US appeals court upholds Starlink deployment change
TAMPA, Fla. — A U.S. appeals court Aug. 26 upheld the Federal Communications Commission’s year-old decision to let SpaceX deploy more satellites at lower altitudes to improve the Starlink broadband constellation’s performance.
The FCC’s decision allowed SpaceX to operate all its approved Ku-band and Ka-band satellites at around 550 kilometers above the Earth.
Previously, SpaceX was required to deploy nearly two-thirds of its constellation between 1,100 and 1,300 kilometers, adding more latency for the network.
Nearly two-thirds of the 4,408 satellites SpaceX has permission to deploy in Ku-band and Ka-band are currently in orbit, according to astronomer and spaceflight analyst Jonathan McDowell.
Satellite TV broadcaster Dish Network and broadband competitor Viasat had challenged the modification to SpaceX’s regulatory license to operate at lower altitudes.
Viasat argued that the FCC should have conducted a thorough environmental review of SpaceX’s constellation before letting it operate more satellites at lower altitudes in low Earth orbit (LEO).
Satellite systems have a categorical exemption from the National Environmental Policy Act (NEPA), which requires the FCC and other federal agencies to assess the environmental impacts of their actions.
The FCC implemented the exemption in the mid-1980s based on analysis at the time that individual satellite launches would not have measurable effects on the environment.
However, Viasat says the recent emergence of Starlink and plans for other sizable constellations has created new environmental considerations that need to be addressed.
The appeals court said Viasat and The Balance Group, an environmental organization that had joined the operator in the legal action, did not meet requirements to have standing for an appeal on their claim that the FCC violated NEPA by allowing Starlink to lower its altitude without an environmental assessment.
While Viasat worries that Starlink’s satellites could collide with others and cause debris, the court said this “theory of injury is much too speculative.”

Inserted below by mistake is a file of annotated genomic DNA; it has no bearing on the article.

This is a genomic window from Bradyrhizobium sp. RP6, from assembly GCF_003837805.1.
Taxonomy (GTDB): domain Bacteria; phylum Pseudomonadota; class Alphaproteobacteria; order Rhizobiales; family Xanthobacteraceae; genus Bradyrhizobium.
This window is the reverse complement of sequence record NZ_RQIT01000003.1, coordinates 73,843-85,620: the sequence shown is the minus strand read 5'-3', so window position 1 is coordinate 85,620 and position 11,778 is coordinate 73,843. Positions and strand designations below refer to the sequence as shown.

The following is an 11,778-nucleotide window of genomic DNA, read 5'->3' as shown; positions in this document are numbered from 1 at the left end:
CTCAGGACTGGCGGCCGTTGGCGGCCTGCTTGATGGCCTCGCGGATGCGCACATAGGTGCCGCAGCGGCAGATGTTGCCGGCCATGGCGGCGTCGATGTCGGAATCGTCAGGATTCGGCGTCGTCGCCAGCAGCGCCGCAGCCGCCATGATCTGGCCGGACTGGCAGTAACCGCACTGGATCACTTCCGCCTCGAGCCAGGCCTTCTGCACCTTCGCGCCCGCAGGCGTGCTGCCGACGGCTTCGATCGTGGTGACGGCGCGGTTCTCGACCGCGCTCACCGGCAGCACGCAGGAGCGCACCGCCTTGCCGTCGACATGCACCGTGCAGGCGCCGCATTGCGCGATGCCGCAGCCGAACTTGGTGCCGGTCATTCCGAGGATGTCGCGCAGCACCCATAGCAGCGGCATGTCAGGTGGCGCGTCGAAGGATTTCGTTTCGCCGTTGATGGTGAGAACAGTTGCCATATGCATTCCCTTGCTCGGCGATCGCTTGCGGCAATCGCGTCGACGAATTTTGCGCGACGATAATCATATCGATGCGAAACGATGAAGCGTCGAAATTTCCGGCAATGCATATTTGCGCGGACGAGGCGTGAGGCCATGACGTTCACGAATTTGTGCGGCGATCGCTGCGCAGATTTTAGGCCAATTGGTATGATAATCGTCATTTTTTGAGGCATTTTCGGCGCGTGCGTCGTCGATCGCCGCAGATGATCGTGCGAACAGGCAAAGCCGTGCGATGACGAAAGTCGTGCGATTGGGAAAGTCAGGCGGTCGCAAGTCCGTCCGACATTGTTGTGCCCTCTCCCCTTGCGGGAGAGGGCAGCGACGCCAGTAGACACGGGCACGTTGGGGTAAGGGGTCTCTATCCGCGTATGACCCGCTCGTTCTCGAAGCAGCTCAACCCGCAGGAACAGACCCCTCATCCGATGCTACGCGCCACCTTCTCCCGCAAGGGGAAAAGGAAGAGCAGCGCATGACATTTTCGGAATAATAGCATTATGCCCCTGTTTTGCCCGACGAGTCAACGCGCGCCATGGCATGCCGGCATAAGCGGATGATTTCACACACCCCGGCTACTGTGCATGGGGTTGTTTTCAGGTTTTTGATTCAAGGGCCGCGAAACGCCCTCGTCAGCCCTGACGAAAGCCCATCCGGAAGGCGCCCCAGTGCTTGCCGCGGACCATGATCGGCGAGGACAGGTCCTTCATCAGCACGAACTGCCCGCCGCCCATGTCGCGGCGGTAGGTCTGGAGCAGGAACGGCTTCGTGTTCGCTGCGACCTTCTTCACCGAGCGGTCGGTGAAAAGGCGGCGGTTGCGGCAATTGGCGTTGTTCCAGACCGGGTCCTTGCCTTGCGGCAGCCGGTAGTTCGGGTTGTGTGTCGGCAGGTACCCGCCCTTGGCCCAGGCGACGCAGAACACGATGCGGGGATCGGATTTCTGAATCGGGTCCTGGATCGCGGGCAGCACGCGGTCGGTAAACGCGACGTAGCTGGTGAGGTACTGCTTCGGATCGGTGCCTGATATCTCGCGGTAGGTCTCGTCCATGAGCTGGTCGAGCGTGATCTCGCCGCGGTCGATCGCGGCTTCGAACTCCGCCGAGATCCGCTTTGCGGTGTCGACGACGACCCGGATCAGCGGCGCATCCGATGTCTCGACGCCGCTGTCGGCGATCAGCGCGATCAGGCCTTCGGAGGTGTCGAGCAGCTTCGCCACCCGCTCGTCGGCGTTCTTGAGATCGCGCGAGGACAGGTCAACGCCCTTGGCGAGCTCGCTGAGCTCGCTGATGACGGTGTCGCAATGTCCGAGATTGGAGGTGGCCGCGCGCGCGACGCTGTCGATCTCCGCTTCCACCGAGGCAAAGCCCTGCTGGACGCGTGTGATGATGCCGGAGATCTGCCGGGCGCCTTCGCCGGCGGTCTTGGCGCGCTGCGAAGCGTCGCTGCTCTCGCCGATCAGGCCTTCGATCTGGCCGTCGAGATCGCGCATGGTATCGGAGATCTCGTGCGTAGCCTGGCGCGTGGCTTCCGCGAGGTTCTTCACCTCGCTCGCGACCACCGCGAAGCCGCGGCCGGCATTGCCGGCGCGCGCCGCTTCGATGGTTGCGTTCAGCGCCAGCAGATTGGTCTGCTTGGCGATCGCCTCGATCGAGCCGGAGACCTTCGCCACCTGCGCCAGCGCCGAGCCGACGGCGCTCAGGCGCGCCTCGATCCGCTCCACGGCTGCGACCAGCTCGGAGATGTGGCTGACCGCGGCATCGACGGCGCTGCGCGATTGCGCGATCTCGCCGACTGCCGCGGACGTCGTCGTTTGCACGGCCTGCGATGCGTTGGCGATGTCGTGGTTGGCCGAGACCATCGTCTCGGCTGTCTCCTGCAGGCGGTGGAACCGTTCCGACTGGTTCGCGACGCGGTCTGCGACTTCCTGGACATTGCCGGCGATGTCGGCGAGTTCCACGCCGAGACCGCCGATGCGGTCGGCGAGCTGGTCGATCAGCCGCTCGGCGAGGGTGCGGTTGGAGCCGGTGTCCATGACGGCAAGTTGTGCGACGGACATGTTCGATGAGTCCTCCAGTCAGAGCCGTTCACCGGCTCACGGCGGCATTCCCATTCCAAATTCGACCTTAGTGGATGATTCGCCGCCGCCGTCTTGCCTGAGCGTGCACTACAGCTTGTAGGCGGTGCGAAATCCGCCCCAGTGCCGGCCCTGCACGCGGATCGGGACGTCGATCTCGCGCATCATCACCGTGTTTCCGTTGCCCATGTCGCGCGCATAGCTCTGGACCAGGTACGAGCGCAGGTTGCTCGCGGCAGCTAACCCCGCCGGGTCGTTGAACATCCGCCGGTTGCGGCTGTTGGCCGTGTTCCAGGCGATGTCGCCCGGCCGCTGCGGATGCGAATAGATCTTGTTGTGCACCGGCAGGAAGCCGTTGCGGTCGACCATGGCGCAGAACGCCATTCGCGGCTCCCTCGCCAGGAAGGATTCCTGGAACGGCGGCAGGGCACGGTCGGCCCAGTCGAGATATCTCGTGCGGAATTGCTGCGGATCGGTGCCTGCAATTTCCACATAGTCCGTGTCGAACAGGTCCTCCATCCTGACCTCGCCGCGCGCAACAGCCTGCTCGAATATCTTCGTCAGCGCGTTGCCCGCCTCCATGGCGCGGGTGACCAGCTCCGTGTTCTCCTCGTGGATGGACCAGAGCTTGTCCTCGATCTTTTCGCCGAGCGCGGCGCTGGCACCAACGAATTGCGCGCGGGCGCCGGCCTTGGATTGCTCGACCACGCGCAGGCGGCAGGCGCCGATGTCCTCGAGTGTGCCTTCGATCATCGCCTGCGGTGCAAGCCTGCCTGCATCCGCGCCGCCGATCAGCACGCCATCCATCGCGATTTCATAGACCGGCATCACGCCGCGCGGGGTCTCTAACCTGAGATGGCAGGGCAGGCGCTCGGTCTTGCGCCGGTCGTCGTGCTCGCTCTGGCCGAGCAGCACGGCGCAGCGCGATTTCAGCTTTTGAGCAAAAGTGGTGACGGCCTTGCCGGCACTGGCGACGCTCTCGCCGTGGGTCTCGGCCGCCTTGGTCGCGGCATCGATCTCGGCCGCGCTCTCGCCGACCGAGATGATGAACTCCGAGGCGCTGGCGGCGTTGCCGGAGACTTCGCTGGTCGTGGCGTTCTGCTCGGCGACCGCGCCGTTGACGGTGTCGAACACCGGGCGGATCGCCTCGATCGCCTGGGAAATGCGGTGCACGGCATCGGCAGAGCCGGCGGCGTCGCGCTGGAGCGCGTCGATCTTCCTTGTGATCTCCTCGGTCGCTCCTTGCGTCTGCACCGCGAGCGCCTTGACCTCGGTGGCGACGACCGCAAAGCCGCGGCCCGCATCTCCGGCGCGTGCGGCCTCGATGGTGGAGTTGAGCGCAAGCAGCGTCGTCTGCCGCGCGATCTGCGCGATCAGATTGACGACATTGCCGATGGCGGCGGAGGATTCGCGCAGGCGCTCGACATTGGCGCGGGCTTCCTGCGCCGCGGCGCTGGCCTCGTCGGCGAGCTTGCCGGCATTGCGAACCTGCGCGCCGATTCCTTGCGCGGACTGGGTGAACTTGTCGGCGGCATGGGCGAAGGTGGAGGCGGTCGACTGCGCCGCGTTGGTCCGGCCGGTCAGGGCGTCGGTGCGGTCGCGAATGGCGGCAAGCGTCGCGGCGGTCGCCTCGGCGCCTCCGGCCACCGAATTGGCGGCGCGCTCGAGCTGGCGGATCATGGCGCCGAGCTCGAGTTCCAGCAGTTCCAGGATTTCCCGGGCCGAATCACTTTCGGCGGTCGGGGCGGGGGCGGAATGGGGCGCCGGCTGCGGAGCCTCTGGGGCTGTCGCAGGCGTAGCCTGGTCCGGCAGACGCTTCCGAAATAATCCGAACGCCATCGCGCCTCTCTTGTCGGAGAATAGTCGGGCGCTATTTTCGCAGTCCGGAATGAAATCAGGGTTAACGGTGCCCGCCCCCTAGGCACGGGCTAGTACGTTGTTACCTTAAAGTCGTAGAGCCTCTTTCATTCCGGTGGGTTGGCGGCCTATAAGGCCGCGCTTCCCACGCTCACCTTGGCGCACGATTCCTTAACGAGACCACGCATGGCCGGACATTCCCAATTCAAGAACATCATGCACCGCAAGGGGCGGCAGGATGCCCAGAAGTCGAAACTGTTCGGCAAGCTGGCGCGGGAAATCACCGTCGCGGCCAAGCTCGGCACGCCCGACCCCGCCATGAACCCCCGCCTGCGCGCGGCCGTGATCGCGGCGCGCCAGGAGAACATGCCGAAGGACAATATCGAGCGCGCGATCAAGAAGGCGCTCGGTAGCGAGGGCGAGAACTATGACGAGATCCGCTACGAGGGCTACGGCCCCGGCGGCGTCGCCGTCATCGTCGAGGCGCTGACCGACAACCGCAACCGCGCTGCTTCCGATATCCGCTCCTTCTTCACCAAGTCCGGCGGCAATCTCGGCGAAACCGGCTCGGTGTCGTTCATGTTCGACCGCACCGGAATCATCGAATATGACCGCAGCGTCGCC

“To ground standing on the risk of future harm, a party must show both that the risk is substantial and that the challenged action substantially increases it,” the court said, and “Viasat posits too many unlikely contingencies to clear those hurdles.”
Viasat had also argued that SpaceX’s constellation makes it more technically complex and expensive for Viasat to launch its own satellites.
The court said these and other harms cited by Viasat are economic and fall outside the zone of interests protected by NEPA.
“We believe that the Court’s decision is a setback for both space safety and environmental protection,” Viasat said in a statement after losing the appeal.
“Had the Court forced the FCC to properly grapple with the complicated issues surrounding deployment of mega-constellations in LEO, we believe harmful impacts that otherwise may persist for decades or even centuries to come could have been avoided.”
Dish had argued that the FCC refused to consider reports from experts that claimed SpaceX’s altitude change would interfere with the broadcaster’s satellites.
The court said these reports “use a different method for assessing interference than what binding regulations require.”
The FCC considered the possibility of interference, the court added, and found that changing the altitude of Starlink satellites “will not increase interference” to satellites in geosynchronous orbit.
Viasat also opposes SpaceX’s request for FCC approval to operate a second-generation constellation of nearly 30,000 satellites, which would operate between 340 and 614 kilometers in LEO, on environmental grounds.
SpaceX has separate approval from the FCC permission to deploy 7,500 LEO satellites operating in V-band.
This article was updated Aug. 30 to add more details from the appeals court’s decision.